Long term growth in UK house prices and homeowners’ lasting attachment to their homes mean over-45s in the South-East are turning attention towards property wealth to help manage their finances and boost retirement incomes, according to the latest Aviva Real Retirement Report.
It shows half (50%) of over-45 homeowners in the South-East see property wealth as a key part of their retirement income planning, compared to 46% across the UK as a whole.
But with many facing pressure from existing mortgage debt, a desire to help younger generations onto the housing ladder, and concerns over making their money last in later life, the report raises the question: is there enough house to go around?
The findings show:
- More than a quarter (27%) of mortgaged over-45s in the South-East are worried about paying off their home loans, including a significant 15% who are very worried.
- The South-East’s mortgaged over-45 homeowners have outstanding loans of £75,338 on average: 10% more than the national figure of £68,189.
- This is likely to influence the fact that mortgaged over-45s in this region are the second most likely behind London to be uncertain about when they will ever become mortgage free: over a quarter (27%) feel this way, compared to just 17% across the UK. Another 7% in the South-East think they will never pay off their mortgage.
Equity and emotions invested in property
Despite this pressure, Aviva’s research finds 71% of over-45 homeowners in the South-East agree that their home is worth more than their pensions, savings and investments combined (compared with 69% across the UK).
Owner-occupied homes among South East’s over-45s are worth an average of £344,105: almost a third (30%) more than the UK average of £264,402 and the second highest of any region behind London.
Beyond the pure financial considerations, many have also developed a strong attachment to their home with the average over-45 homeowner in South-East owning just three properties during their home-owning ‘career’ and living in their current home for 21 years.
Borrowing in retirement
Asked about their plans for retirement, three in four (75%) over-45s in the South-East want to remain living in their home for as long as they are physically able to. This compares with 80% across the UK as a whole, and suggests those in the South-East are more open to moving in later life: 7% say they want to move to a more rural location.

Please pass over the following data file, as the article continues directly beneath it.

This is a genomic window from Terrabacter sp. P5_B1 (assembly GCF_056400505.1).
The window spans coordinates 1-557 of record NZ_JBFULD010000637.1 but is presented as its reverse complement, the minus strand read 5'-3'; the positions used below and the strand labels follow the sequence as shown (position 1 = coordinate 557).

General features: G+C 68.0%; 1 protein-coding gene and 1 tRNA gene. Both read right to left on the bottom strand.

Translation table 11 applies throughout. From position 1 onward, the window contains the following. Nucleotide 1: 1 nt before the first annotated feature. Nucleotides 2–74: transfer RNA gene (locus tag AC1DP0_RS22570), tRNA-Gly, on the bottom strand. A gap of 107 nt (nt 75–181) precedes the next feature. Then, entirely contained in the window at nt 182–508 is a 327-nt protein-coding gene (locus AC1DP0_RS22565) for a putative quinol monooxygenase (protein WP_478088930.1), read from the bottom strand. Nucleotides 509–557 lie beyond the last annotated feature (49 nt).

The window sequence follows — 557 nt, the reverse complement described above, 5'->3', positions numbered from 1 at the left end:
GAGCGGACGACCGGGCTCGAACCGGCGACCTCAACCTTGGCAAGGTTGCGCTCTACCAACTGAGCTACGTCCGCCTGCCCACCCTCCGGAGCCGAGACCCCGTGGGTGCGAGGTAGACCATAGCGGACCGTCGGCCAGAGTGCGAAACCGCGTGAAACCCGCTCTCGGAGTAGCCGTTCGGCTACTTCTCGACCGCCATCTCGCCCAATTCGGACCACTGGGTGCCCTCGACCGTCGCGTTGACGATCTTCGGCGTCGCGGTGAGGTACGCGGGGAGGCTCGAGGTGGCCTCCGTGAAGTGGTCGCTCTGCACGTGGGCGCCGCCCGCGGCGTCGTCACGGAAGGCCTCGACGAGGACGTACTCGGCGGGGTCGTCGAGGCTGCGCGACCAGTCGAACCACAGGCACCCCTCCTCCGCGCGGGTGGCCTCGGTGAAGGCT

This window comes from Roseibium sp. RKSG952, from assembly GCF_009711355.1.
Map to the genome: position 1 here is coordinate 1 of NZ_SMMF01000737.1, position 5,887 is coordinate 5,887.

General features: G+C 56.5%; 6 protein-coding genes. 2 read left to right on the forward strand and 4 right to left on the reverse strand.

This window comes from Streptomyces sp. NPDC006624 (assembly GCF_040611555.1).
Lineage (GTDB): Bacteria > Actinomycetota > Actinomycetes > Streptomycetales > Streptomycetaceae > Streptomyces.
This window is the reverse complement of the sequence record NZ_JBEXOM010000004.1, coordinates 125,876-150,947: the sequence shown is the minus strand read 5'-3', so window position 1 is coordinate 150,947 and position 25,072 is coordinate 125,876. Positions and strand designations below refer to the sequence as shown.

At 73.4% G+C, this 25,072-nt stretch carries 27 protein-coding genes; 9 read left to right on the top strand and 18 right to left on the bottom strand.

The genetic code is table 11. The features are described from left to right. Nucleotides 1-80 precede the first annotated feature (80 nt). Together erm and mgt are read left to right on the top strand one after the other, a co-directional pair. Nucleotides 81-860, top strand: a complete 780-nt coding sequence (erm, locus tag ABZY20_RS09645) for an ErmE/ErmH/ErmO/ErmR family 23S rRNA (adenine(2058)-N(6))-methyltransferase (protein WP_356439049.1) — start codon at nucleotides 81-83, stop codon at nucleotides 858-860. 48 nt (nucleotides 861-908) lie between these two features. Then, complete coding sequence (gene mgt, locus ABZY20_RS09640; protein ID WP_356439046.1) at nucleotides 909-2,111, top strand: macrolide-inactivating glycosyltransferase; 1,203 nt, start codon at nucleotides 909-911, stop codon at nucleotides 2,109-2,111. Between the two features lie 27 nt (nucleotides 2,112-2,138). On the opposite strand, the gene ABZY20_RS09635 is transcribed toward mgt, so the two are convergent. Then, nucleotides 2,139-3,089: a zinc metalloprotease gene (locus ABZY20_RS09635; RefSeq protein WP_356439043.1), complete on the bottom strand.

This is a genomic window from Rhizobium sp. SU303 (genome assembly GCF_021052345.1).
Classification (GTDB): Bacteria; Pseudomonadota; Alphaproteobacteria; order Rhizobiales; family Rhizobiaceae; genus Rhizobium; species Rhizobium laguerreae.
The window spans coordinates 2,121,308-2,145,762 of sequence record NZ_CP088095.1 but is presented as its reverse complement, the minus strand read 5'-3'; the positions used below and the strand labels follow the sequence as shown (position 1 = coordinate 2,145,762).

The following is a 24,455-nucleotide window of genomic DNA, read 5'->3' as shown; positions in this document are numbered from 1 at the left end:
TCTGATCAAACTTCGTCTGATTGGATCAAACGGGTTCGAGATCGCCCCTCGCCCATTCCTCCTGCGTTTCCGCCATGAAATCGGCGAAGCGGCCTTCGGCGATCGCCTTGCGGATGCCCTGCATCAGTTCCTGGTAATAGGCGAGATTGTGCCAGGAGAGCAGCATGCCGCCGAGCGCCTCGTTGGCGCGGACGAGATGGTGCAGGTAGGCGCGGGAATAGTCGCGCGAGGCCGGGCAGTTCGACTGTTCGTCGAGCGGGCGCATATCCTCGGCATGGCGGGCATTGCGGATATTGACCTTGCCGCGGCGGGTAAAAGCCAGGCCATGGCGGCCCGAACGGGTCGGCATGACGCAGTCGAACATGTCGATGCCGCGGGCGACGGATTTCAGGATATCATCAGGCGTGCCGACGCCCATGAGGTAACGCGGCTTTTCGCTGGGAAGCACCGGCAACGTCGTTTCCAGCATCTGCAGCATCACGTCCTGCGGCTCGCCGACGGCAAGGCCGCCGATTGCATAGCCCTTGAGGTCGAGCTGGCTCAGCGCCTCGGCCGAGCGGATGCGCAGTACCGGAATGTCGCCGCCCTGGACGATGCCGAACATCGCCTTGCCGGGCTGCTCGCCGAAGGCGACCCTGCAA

The most common reasons among those in the South-East for wanting to stay put are because they are happy or content in their current homes (28%), value their independence (27%) or feel their neighbourhood is safe or convenient (12%).
Asked if they envisage a need to keep borrowing or borrow again in retirement, almost one in ten (9%) over-45 homeowners in the South-East expect they will need to do so to achieve the goal of remaining in their current home.
11% expect to need to borrow in retirement to meet one-off expenses, while one in ten (10%) expect they will need access to retirement lending to meet daily living costs.
Overall, almost one in six (15%) over-45 homeowners in the South-East expect to need to borrow in retirement for at least one of these reasons.
Over half (53%) of South-East’s over-45 homeowners feel they could benefit from using their home as an extra source of retirement income (compared to 52% in the UK).
At the same time, they have other uses in mind for their housing wealth: 62% feel it will be needed to pay for care in later life (vs. 56% - UK) while the same proportion feel their quality of life would benefit from using housing wealth to pay for home adaptations (vs. 56% - UK).
Furthermore, two in three (66%) see property wealth as a key part of their inheritance planning. However, half (50%) of those in the South-East would prefer to give money while they are still alive – a ‘living inheritance’ – to help a family member buy their first home rather than leave a traditional inheritance, while just 36% say the opposite.
Intergenerational wealth transfer – can savings take the strain?
Over a quarter (27%) of over-45 homeowners in the South-East have or plan to give money to help a child buy their own first home: four percentage points lower than the national average (31%). The average contribution made – £24,860 – is just 1% lower than the national average (£25,090).
Most of those who give financial help to their family use their savings and investments to do so, either to pay for a deposit (77%) or to buy a property outright (9%).
However, over-45s in the South-East are often restrained from helping due to their own finances with more than two in five (41%) wanting to help a family member get on the ladder but being unable to afford to. A significant 44% believe their younger relatives will never be able to afford to buy a property without help from their family.
Almost three in five (56%) over-45s in the South-East do not feel comfortable giving this help without knowing how much money they themselves need to live on in later life, the same proportion as the national average. This chimes with the fact that, when it comes to their own finances, Aviva’s data shows making their money last long enough is people’s biggest concern in retirement.
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